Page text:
According to China’s official PMI’s, those looking for a boom to begin worldwide in 2018 after it failed to materialize in 2017 are still to be disappointed. If there is going to be globally synchronized growth, it will have to happen without China’s participation in it. Of course, things could change next month or the month after, but this idea has been around for a year and a half already.

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Political Correctness Serves the Ruling Elite

No wonder the Ruling Elites loves political correctness: all those furiously signaling their virtue are zero threat to the asymmetric plunder of the status quo. The Ruling Elites loves political correctness, for it serves the Elite so well. What is political correctness? Political correctness is the public pressure to conform to "progressive" speech acts by uttering the expected code words and phrases in public.

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Emerging Markets: What Changed

India plans to increase spending and widen its budget deficit targets ahead of key elections. India appears to be cracking down on cryptocurrencies. South Africa’s parliament has scheduled a no- confidence vote for Zuma on February 22. Turkish central bank raised its end-2018 inflation forecast in its quarterly inflation report. Peru’s Popular Force party expelled Kenji Fujimori and several of his allies.

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China: PMIs suggest moderation in momentum in Q1

China’s official manufacturing purchasing manager index (PMI) came in at 51.3 in January, down slightly from December (51.6). The Markit PMI (also known as the Caixin PMI) stayed at 51.5, the same as in the previous month (Chart 1). The official non - manufacturing PMI rose slightly to 55.0 in January from 44.8 the previous month.

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The Historical Warnings of Money

It’s interesting, to me anyway, that an image of the Roman goddess Juno remains to this day on the logo of the Bank of England. There are many stories about her role as it relates to money, but what cannot be denied is that the very word itself came to us from her temple. The Latin moneta was derived from the word monere, a verb meaning to warn. Moneta was Juno’s surname.

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Strong growth and Abenomics mean Japanese equities continue to provide opportunities

Japanese growth momentum is at its strongest in over a decade, with the quarterly Tankan survey of business conditions and sentiment strengthening to an 11 - year high in Q4 2017. The economy may have expanded by 1.8% in 2017, up from 0.9% in the previous year. In 2018, the growth rate may moderate slightly to 1.3%, but should remain well above Japan’s potential growth, which currently stands at 0.85%, according to the Bank of Japan (BoJ, see...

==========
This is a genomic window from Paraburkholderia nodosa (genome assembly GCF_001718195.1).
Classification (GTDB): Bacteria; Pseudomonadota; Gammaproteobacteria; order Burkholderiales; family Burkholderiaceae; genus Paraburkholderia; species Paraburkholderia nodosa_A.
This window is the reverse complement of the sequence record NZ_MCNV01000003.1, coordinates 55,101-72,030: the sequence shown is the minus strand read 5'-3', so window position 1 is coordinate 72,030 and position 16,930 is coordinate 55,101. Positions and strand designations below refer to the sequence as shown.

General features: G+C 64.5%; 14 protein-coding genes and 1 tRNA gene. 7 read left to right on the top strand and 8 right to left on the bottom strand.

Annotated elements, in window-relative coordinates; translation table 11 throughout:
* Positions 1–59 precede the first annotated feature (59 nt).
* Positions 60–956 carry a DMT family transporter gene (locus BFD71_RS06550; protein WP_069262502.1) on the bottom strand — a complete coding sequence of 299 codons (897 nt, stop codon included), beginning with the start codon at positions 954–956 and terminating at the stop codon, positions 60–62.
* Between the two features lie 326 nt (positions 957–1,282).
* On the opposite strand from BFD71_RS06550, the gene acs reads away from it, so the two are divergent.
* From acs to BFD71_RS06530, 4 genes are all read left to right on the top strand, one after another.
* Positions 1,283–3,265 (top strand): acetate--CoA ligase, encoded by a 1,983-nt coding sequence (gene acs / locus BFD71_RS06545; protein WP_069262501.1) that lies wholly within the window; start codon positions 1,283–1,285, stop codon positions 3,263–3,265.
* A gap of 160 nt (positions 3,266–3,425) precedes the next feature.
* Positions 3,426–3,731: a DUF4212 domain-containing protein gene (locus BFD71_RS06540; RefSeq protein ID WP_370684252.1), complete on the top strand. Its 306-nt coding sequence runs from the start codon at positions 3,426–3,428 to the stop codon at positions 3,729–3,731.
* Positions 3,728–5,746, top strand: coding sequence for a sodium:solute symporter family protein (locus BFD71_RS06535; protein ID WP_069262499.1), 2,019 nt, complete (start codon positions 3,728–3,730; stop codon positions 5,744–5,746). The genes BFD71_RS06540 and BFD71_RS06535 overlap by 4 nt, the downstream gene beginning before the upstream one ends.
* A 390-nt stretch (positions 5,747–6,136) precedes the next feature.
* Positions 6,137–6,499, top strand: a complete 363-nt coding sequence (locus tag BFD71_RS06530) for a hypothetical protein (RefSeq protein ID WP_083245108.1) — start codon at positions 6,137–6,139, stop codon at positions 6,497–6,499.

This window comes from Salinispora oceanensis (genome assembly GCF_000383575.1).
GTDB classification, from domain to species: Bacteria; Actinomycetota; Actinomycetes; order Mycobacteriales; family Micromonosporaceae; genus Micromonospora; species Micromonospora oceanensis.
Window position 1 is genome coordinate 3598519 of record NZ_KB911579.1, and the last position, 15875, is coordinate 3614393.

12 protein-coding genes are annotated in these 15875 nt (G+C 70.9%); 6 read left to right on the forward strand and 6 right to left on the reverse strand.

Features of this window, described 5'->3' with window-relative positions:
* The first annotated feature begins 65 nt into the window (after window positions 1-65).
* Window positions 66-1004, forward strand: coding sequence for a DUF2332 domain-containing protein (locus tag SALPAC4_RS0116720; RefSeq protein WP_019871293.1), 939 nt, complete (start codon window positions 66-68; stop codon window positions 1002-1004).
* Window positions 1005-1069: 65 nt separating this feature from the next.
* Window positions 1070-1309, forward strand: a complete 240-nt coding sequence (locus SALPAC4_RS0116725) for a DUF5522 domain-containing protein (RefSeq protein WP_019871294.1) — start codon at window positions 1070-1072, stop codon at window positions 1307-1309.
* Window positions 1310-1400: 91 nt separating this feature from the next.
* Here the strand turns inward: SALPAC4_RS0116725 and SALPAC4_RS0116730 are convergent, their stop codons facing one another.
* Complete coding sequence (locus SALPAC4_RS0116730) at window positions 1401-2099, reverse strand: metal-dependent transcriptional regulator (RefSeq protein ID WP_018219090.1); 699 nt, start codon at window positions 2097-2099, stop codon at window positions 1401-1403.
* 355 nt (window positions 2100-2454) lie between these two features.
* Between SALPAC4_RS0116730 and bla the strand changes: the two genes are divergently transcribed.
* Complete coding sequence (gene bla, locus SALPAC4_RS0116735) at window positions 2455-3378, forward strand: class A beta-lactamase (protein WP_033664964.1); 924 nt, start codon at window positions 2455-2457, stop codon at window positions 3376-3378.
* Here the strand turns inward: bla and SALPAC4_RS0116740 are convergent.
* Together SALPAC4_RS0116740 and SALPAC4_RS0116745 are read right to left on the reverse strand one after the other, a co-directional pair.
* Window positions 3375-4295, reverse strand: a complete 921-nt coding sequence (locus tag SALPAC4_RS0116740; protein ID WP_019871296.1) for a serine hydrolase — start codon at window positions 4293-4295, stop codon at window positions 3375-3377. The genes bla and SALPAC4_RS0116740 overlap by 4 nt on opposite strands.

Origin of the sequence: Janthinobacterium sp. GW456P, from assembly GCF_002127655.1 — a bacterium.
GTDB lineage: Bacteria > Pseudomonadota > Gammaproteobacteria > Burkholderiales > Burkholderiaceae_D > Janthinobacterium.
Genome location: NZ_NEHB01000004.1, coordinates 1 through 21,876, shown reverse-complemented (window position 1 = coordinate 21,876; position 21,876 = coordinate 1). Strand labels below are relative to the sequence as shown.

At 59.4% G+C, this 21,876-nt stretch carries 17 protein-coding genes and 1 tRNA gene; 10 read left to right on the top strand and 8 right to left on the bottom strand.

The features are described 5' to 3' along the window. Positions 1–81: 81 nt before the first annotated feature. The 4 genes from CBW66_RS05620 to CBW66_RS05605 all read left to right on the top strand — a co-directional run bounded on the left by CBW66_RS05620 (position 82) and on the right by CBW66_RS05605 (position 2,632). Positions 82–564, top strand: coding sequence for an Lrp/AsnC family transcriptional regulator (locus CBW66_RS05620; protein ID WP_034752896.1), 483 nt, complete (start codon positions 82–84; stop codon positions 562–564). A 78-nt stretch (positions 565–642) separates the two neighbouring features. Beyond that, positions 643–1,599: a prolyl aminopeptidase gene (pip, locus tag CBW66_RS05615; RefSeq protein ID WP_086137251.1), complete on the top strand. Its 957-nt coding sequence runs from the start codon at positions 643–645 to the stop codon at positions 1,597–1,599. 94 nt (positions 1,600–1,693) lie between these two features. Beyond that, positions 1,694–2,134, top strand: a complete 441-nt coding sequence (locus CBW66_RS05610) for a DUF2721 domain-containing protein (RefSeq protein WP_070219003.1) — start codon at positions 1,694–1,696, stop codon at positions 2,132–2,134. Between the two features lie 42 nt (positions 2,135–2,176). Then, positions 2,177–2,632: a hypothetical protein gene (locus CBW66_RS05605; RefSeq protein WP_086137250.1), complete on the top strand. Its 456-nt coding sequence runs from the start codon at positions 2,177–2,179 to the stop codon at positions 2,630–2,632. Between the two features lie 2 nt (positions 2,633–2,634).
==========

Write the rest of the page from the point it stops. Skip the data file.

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Tax cuts and ‘animal spirits’ mean higher US growth in 2018

December’s US tax cuts – which saw corporate taxation reduced particularly sharply – are being echoed in signs that ‘animal spirits’ are finally kicking in. Both set the stage, in our view, for higher US growth, in large part driven by greater investment. We therefore upgrade our 2018 US growth forecast from 2.0% to 3.0%. We forecast that real non-residential investment growth will accelerate to 7.0% in 2018, up from an estimated 4.6% in 2017. We...

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Globally Synchronized What?

In one of those rare turns, the term “globally synchronized growth” actually means what the words do. It is economic growth that for the first time in ten years has all the major economies of the world participating in it. It’s the kind of big idea that seems like a big thing we all should pay attention to. In The New York Times this weekend, we learn.

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The Pie Is Shrinking for the 99 percent

The ensuing social disunity and disruption will be of the sort many alive today have never seen. Social movements arise to solve problems of inequality, injustice, exploitation and oppression. In other words, they are solutions to society-wide problems plaguing the many but not the few (i.e. the elites at the top of the wealth-power pyramid).

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Bi-Weekly Economic Review: Markets At Extremes

Production ended the year on a strong note but early readings from January are not as positive. The December industrial production report headline was strong at a 0.9% gain but a lot of that strength was in the mining (oil drilling) and utility sectors. Mining has actually led the way the last year as rig count has risen with drilling activity. I’d love to see our economy less dependent on the price of oil but that is what we’ve become over the...